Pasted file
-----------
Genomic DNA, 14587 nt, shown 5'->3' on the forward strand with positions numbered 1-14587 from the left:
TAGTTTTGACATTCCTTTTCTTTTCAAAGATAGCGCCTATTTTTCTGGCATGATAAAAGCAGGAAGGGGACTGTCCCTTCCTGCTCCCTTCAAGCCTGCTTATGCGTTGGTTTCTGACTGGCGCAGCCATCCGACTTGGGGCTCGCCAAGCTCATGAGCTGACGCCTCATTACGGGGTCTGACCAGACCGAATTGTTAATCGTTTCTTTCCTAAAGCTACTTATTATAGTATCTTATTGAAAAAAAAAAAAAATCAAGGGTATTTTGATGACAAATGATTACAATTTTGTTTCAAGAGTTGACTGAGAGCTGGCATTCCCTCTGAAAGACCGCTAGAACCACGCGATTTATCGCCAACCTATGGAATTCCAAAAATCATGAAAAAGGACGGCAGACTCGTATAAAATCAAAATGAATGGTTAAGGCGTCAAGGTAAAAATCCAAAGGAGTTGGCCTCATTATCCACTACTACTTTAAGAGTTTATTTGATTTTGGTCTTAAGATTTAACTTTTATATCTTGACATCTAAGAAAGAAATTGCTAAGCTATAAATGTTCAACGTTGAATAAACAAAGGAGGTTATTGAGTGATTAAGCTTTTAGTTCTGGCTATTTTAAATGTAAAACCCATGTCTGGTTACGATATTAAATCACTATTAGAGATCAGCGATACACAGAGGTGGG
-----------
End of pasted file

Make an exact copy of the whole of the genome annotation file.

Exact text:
Genomic DNA, 14587 nt, shown 5'->3' on the forward strand with positions numbered 1-14587 from the left:
TAGTTTTGACATTCCTTTTCTTTTCAAAGATAGCGCCTATTTTTCTGGCATGATAAAAGCAGGAAGGGGACTGTCCCTTCCTGCTCCCTTCAAGCCTGCTTATGCGTTGGTTTCTGACTGGCGCAGCCATCCGACTTGGGGCTCGCCAAGCTCATGAGCTGACGCCTCATTACGGGGTCTGACCAGACCGAATTGTTAATCGTTTCTTTCCTAAAGCTACTTATTATAGTATCTTATTGAAAAAAAAAAAAAATCAAGGGTATTTTGATGACAAATGATTACAATTTTGTTTCAAGAGTTGACTGAGAGCTGGCATTCCCTCTGAAAGACCGCTAGAACCACGCGATTTATCGCCAACCTATGGAATTCCAAAAATCATGAAAAAGGACGGCAGACTCGTATAAAATCAAAATGAATGGTTAAGGCGTCAAGGTAAAAATCCAAAGGAGTTGGCCTCATTATCCACTACTACTTTAAGAGTTTATTTGATTTTGGTCTTAAGATTTAACTTTTATATCTTGACATCTAAGAAAGAAATTGCTAAGCTATAAATGTTCAACGTTGAATAAACAAAGGAGGTTATTGAGTGATTAAGCTTTTAGTTCTGGCTATTTTAAATGTAAAACCCATGTCTGGTTACGATATTAAATCACTATTAGAGATCAGCGATACACAGAGGTGGG